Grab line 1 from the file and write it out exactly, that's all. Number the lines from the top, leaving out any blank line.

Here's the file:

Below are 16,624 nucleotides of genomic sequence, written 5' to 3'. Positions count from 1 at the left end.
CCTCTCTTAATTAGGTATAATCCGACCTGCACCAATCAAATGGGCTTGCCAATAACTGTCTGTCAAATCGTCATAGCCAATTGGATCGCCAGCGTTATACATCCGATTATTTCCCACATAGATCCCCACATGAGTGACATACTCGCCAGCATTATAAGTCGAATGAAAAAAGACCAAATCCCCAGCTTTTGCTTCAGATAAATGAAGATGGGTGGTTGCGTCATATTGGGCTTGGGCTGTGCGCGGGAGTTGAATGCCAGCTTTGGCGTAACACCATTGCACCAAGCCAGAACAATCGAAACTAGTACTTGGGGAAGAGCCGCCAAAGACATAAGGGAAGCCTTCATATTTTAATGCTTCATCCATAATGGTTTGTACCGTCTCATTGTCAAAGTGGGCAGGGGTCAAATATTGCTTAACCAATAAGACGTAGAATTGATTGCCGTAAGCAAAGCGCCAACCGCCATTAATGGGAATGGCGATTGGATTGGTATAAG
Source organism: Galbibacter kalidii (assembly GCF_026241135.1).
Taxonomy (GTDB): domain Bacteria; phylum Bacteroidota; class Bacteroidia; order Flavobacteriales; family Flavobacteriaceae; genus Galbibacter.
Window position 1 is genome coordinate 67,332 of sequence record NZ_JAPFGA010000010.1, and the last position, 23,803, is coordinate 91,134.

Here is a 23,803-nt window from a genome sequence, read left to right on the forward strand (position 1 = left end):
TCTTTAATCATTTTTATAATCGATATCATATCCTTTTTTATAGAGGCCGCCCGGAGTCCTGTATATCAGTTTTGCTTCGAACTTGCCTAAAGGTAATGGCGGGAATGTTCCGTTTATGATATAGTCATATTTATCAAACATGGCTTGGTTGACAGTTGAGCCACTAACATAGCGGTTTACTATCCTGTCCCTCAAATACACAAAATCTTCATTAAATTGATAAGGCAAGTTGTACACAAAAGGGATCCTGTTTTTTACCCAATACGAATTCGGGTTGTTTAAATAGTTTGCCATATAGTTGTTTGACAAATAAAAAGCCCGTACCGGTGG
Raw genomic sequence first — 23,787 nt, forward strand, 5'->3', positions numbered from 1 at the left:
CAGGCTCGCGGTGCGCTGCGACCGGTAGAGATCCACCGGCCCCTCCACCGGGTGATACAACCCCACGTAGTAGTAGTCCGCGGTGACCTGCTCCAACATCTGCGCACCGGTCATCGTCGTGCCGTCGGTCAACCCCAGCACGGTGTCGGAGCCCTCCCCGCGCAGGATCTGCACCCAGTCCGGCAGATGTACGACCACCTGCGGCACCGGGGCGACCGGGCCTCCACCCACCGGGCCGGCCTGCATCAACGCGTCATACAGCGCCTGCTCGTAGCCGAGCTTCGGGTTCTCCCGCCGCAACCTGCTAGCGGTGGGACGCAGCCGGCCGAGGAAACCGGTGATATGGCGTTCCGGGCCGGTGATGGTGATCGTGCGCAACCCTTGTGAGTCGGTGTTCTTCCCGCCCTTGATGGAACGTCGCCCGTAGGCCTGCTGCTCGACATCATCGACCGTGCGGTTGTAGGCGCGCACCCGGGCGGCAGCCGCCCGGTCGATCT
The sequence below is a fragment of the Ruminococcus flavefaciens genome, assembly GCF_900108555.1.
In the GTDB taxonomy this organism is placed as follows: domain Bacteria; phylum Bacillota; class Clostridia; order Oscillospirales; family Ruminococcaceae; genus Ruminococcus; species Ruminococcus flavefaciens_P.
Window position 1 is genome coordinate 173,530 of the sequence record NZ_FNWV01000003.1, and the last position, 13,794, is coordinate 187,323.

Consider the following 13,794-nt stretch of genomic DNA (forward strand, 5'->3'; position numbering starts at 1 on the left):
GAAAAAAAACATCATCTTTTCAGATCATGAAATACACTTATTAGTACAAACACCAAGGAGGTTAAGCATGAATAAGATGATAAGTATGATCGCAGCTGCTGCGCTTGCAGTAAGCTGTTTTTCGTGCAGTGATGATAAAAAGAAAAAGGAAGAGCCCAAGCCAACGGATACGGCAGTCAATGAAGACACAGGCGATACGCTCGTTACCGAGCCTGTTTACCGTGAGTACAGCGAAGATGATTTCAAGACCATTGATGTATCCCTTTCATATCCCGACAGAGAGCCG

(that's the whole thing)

Below are 16,624 nucleotides of genomic sequence, written 5' to 3'. Positions count from 1 at the left end.